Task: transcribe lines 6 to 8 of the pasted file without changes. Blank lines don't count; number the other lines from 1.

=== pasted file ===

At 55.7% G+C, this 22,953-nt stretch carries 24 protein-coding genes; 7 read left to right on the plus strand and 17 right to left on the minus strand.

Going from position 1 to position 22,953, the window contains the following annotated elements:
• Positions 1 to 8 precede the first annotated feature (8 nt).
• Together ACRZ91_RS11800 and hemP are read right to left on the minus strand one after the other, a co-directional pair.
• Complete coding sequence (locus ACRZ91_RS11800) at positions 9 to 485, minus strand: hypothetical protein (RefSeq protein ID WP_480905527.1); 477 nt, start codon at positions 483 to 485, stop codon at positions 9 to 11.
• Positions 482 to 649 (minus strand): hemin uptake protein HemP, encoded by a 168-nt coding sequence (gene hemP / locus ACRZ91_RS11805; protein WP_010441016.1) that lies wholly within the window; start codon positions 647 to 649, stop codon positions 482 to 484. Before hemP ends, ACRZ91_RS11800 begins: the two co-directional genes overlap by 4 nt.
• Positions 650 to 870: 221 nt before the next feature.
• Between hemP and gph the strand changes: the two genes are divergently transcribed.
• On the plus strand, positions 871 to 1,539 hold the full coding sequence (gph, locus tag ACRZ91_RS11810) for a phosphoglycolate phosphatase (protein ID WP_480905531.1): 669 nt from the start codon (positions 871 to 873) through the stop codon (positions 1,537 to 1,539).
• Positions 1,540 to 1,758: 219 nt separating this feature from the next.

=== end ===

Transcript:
• Positions 482 to 649 (minus strand): hemin uptake protein HemP, encoded by a 168-nt coding sequence (gene hemP / locus ACRZ91_RS11805; protein WP_010441016.1) that lies wholly within the window; start codon positions 647 to 649, stop codon positions 482 to 484. Before hemP ends, ACRZ91_RS11800 begins: the two co-directional genes overlap by 4 nt.
• Positions 650 to 870: 221 nt before the next feature.
• Between hemP and gph the strand changes: the two genes are divergently transcribed.